• Smoked Oysters with Escabeche-The prize on this dish was the aroma that comes off the dish. They clearly know this because the dish comes out covered in a glass dome. All at once, the servers lift our domes to release the most savory and pleasing scent of apple wood. Mixed with the chicken broth (the oyster was sitting in), the dish was just amazing. I wish I could get a candle of it.
  • Fabes con Almejas- (Beans with Clams) – Once again, the beans are actually pureed and shaped to look like regular beans. It gives a great overall texture accompaniment to the suspended clams.
  • Espardenyes with Bone Marrow- Put bone marrow with anything, and I’ll happily eat it. This was like a surf and turf spin. Sea (urchin?)…I googled it and it said “sea cucumber”, but it is definitely creature of the sea.
  • Roast Squab with Oysters & Seaweed-This was most like a traditional presentation, only in a one bite portion. The squab was tender and perfectly cooked.
  • Dragon’s Breath with Hot Toddy Shot-This was a lot of fun. Curried popcorn dipped in liquid nitrogen. We were asked to pop the bite into our mouth, turn to the person next to us, and breathe out of our nose. Yes, you looked as if you were dragon breathing smoke out of your nostrils. It tasted great too!
  • Christmas in J
  • Coconut Sticky Rice with Mango- coconut flavored rice pudding with mango sorbet. The mango sorbet was made to look exactly like a real mango, even with a ruby colored skin.
  • Pina Colada Tablet-Frozen pineapple bite covered in a coconut milk outer shell.
  • Sable Bon Bon- Another one-biter of apricot filling inside a sweet dough. By this time, I was on the cocktails, so it did not impress enough to beat out the flavor of my Veruka Salt.
  • TerraMisu- Chocolate shell with liquid center. It did a good job of getting the flavors of tiramisu, but I missed the soaked ladyfingers.
  • “Jurassic Park”- a dusted dinosaur bone shaped two-biter of chocolate. It was “hiding” under the previous dish and had to be “dug” out with tweezers.
  • Matcha Mochi- self explanatory
  • Chicarron- A dish of dipped pork rinds and apricot.

 

 

Barmini- The last few courses (from Terra Misu on) are served in the bar area (which you also need a reservation to enter). Sounds pretentious, but it is really to get a handle on the seating for the guests enjoying dinner at Minibar. There is seating along the wall and only three “lily pads” if you will of actual bar top seating. The Décor of whites, creams, and beiges was the perfect backdrop for the star of the show…the cocktail. All liquor is kept below the waist, so the shelves that are eye level are filled with vintage glassware pieces. Walls of hands holding citrus fruits line a side wall. Coincidentally, there is a wall of toilet paper rolls jutting out on spindles of the unisex bathroom wall.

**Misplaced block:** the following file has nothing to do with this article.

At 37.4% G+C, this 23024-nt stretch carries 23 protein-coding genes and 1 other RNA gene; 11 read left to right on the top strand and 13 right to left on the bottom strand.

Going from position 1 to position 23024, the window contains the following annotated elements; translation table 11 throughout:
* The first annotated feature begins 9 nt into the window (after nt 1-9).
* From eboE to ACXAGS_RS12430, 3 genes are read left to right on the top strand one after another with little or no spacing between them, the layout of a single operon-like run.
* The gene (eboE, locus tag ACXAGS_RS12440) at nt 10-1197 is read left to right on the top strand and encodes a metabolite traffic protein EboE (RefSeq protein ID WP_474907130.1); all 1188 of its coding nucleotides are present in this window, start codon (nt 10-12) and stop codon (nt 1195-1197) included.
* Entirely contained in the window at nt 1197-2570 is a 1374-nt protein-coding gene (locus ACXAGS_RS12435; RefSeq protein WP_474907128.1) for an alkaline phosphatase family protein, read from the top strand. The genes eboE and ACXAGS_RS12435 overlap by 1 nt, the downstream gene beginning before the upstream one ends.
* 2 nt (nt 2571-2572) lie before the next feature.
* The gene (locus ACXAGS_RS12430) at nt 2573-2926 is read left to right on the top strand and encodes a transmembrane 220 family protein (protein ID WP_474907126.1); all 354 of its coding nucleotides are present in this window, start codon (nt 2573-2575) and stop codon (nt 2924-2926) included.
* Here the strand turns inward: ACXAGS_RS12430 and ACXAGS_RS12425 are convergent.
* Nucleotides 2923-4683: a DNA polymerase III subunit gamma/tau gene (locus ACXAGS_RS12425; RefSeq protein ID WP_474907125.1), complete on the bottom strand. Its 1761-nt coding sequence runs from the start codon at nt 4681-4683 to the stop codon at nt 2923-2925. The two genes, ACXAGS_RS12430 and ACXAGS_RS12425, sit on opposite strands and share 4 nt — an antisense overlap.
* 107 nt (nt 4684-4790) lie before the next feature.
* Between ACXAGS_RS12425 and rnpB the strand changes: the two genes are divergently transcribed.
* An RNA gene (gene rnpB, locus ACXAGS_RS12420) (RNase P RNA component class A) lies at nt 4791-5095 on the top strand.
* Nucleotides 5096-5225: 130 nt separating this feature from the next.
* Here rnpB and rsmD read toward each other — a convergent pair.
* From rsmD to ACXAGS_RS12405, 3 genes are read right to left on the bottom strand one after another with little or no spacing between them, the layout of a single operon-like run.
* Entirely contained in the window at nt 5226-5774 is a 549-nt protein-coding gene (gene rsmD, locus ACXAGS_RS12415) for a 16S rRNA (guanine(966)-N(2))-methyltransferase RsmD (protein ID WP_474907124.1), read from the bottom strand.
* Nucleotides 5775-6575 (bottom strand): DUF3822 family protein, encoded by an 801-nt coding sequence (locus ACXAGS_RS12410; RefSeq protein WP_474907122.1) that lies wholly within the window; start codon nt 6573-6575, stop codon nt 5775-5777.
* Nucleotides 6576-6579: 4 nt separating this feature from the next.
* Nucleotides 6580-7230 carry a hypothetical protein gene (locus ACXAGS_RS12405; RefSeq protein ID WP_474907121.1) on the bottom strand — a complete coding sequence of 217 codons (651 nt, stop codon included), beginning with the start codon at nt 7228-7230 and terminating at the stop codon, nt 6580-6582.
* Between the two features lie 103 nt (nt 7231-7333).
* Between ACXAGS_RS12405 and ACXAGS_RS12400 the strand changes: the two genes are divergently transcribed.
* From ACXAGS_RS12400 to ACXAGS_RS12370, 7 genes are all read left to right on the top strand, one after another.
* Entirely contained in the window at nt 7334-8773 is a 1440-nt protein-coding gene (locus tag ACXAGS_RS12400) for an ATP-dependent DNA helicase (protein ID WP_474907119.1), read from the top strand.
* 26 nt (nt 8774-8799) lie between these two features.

We had read reviews on the best drinks and started with those. I got a Veruka Salt, which sounded scrumptious with peanut rum, Drambuie, pineapple grog, and simple syrup with peanuts and salt for garnish. It was harmonious in the glass and made me think of a gourmet peanut butter pie with a touch of pineapple upside cake. Our bartender was making my second Veruka Salt when he told me that a customer once told him the drink “tasted like Vietnam”. And moving on…

Mike had a Maple Leaf…bourbon, lemon, and maple syrup. These are three of his favorite items rolled into an alcohol package. He was thrilled and also ordered a second.

There are a few items on the Barmini menu that we happened to see going out of the kitchen while enjoying dinner. They were too good to miss. Grilled cheese and truffle sandwiches. Oh yeah! Grilled and filled to perfection with shaved truffle. We also got the Foieffle. This, ladies and gentlemen, is worth going for just on its own. A waffle injected with foie gras, topped with drizzled peanut butter and honey. It was so good that we still talk about it months later. It’s worth the trip just to experience the Foieffle.